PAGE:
Skip to main content

Our Special Bonds: Most Mets Walk-Off HR

Got a request on Thursday from someone who was looking for a list of the Mets all-time leaders in walk-off home runs. I obliged with an answer, and it occurred to me how that query should be acknowledged among my most frequently asked questions.

Rather than to provide the list in its simplest form, let's have a little fun, with another trivia challenge. The answer to each of these questions is a Met who hit at least 3 walk-off home runs in his career. As a hint, I will provide the name of at least one pitcher against whom the answer hit a walk-off HR. That will allow you to establish the era for the player in question.

Answers here:
http://metswalkoffs.blogspot.com/2006/11/our-special-bonds-most-mets-walk-off-hr.html

1) This Met hit 3 walk-off HR in his tenure and all 3 came with at least one man on base.
Pitcher hint: Blas Minor

2) I wouldn't identify this Met as being part of club royalty, but among his 3 walk-off HR was one that came in the 17th inning of a game.
Pitcher hint: Charlie Hough

3) This Met hit 4 walk-off HR, all within a 2-season span. He had a total of 12 HR with the Mets.
Pitcher hint: Dan Plesac

4) This Met hit 3 walk-off HR and all 3 were 3-run HR. Name him.
Pitcher hint: Bruce Sutter

5) This Met could teach a thing or two about hitting a walk-off home run. He had 3, all in extra-innings.
Pitcher hint: Frank Dipino (and it's not Ray Knight)

6) Slightly less than 1% of the career HR have been walk-off HR for the Mets (4).
Pitcher hint: Rheal Cormier

7) Of those on this list, he's the only one with a walk-off HR for both the Mets and Yankees. He hit 3 as a Met.
Pitcher hint: John Franco

8) This former Met had 4 walk-off HR, one in each of four consecutive seasons.
Pitcher hint: Dave Smith

9) Of those players on the list, he's the only one to hit a walk-off HR in the 60s. He had 4 as a Met, including 2 in that decade.
Pitcher hint: Ken Holtzman

Comments

Popular posts from this blog

Cliff Notes

Alright, so it's 2 days later and the challenge for me now, after reading through about a dozen game stories and listening to talk radio, is to provide a fresh perspective on walk-off #324. If you're going to be a serious reader of this blog, you know what happened already, so let's look at what made this particular walk-off stand out. It would seem that the place to start is with the idea that everything broke just right on both sides of the ball. Particularly, I'm talking about Carlos Beltran's catch in the 7th inning, where he went over the center field fence to rob Jose Molina of a home run. Every no-hitter seems to have one defensive gem that makes it possible and perhaps that's true of great walk-off moments as well (We'll be looking into that!) Marlon Anderson's home run required a remarkable combination of events. It was only the sixth inside-the-park home run at Shea Stadium by a Met and the first since Darryl Strawberry in 1989. It required t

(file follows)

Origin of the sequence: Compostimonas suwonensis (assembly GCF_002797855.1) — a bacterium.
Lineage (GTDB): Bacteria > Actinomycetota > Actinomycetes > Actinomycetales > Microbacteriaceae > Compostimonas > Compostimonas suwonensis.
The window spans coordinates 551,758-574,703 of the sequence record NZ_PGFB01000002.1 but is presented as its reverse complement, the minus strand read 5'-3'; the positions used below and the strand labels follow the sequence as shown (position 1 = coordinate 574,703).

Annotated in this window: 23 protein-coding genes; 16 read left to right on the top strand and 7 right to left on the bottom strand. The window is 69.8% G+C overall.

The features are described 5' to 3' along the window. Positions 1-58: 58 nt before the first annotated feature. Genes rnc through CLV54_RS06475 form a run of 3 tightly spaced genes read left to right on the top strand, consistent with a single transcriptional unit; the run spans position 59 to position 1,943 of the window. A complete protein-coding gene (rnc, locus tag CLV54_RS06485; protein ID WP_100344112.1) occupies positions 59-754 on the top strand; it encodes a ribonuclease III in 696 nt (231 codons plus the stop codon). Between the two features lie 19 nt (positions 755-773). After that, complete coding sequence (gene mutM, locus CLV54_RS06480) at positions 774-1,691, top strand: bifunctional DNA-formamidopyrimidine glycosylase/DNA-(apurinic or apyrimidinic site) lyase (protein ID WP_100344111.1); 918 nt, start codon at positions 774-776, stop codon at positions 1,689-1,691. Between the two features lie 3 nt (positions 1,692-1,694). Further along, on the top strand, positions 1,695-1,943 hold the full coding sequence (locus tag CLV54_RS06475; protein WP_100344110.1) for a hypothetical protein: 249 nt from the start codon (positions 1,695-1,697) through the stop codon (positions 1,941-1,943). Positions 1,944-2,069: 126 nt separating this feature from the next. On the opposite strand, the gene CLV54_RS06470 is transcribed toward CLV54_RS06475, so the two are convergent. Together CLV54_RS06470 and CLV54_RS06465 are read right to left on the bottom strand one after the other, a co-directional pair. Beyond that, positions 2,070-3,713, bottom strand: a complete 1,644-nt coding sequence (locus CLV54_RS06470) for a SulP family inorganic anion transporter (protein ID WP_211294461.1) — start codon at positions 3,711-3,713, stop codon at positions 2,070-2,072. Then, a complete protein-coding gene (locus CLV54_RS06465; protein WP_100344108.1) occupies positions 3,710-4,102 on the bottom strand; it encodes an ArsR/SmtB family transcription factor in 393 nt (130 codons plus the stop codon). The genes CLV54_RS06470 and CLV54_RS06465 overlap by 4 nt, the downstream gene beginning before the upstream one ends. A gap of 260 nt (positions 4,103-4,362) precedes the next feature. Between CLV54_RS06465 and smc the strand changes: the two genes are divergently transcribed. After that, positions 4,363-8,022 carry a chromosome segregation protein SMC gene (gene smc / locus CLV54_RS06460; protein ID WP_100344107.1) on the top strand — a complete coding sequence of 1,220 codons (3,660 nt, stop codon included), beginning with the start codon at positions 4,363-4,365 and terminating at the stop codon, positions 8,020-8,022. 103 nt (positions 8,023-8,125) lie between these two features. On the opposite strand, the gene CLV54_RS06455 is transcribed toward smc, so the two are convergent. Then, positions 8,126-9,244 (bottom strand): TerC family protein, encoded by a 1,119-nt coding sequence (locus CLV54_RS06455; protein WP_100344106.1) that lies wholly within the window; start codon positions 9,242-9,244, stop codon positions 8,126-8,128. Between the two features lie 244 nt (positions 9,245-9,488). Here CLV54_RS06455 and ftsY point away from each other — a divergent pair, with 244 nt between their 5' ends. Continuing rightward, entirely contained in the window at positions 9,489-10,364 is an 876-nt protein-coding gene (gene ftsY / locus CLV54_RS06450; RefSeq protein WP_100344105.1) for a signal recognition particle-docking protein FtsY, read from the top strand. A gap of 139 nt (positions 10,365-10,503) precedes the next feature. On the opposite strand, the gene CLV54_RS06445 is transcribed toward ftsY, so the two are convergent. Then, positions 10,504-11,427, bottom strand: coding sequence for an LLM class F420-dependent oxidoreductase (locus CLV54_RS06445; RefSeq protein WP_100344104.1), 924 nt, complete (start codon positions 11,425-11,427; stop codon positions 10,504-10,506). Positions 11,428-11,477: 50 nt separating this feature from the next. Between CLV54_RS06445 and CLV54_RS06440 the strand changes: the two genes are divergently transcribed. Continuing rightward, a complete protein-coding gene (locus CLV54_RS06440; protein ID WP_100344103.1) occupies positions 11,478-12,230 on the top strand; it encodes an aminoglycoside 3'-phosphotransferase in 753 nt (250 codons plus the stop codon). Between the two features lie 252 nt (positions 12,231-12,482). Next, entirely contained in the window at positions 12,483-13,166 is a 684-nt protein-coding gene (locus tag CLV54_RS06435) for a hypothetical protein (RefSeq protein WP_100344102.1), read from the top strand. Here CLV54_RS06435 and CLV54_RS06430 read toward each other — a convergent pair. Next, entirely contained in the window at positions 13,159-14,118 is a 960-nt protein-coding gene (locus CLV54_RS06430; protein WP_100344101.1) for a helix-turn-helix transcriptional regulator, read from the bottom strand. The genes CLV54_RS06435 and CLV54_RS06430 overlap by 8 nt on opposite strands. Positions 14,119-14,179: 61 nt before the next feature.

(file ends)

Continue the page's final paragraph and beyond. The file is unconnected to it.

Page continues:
Mets Top 100 Home Runs: No. 2 Darryl Strawberry Clocks One

In 2009, I did a project for my website, Mets Walk-Offs and Other Minutiae, celebrating the best home runs in Mets history. I selected the top 60 regular season home runs and the top 15 postseason home runs. The reason I picked 60 was because it represented the top 1% of home runs in Mets history (and 15 just felt right for postseason). This was fun to do, but it was imperfect. I had one egregious omission. I tended to favor oddities. It’s time to give that project an update. And why not do it as a top 100? The Mets have hit 7,671 regular season home runs. The top 80 represent about the top 1%. And the top 20 postseason home runs get us to an even 100 to celebrate. Come along for the ride. Hopefully you’ll enjoy the reminiscing. Hopefully you’ll find it Amazin.'  Before I get into the details of this one, I want to note a couple of home runs that didn’t make the list. Two days before the Mets played the Cardinals in the series that decided the NL East title

Mets Top 100 Home Runs: No. 5 Mike Piazza With A Special Delivery

In 2009, I did a project for my website, Mets Walk-Offs and Other Minutiae, celebrating the best home runs in Mets history. I selected the top 60 regular season home runs and the top 15 postseason home runs. The reason I picked 60 was because it represented the top 1% of home runs in Mets history (and 15 just felt right for postseason). This was fun to do, but it was imperfect. I had one egregious omission. I tended to favor oddities. It’s time to give that project an update. And why not do it as a top 100? The Mets have hit 7,671 regular season home runs. The top 80 represent about the top 1%. And the top 20 postseason home runs get us to an even 100 to celebrate. Come along for the ride. Hopefully you’ll enjoy the reminiscing. Hopefully you’ll find it Amazin.'  I can tell you exactly what I had for dinner on June 30, 2000. “Chicken & Swiss on honey wheat” was a frequent cry from the local fast food eatery. That sounds weird, I k